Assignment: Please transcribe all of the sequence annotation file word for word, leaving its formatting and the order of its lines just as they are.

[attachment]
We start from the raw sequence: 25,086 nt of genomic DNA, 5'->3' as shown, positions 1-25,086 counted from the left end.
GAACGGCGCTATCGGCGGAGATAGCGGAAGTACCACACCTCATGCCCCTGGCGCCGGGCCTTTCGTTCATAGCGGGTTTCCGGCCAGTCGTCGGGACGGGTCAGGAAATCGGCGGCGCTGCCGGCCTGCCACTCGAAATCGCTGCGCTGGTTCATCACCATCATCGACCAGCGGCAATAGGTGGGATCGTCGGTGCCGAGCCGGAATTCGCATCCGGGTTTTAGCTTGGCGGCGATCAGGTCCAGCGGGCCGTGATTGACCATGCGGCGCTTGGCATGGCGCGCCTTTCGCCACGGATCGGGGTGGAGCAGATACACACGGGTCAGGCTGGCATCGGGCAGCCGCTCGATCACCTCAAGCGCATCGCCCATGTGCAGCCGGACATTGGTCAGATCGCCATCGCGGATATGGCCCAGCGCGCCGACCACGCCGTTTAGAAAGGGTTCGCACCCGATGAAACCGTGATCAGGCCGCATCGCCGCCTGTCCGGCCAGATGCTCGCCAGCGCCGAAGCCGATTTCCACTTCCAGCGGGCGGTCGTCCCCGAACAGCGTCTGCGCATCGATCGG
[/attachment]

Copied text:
We start from the raw sequence: 25,086 nt of genomic DNA, 5'->3' as shown, positions 1-25,086 counted from the left end.
GAACGGCGCTATCGGCGGAGATAGCGGAAGTACCACACCTCATGCCCCTGGCGCCGGGCCTTTCGTTCATAGCGGGTTTCCGGCCAGTCGTCGGGACGGGTCAGGAAATCGGCGGCGCTGCCGGCCTGCCACTCGAAATCGCTGCGCTGGTTCATCACCATCATCGACCAGCGGCAATAGGTGGGATCGTCGGTGCCGAGCCGGAATTCGCATCCGGGTTTTAGCTTGGCGGCGATCAGGTCCAGCGGGCCGTGATTGACCATGCGGCGCTTGGCATGGCGCGCCTTTCGCCACGGATCGGGGTGGAGCAGATACACACGGGTCAGGCTGGCATCGGGCAGCCGCTCGATCACCTCAAGCGCATCGCCCATGTGCAGCCGGACATTGGTCAGATCGCCATCGCGGATATGGCCCAGCGCGCCGACCACGCCGTTTAGAAAGGGTTCGCACCCGATGAAACCGTGATCAGGCCGCATCGCCGCCTGTCCGGCCAGATGCTCGCCAGCGCCGAAGCCGATTTCCACTTCCAGCGGGCGGTCGTCCCCGAACAGCGTCTGCGCATCGATCGG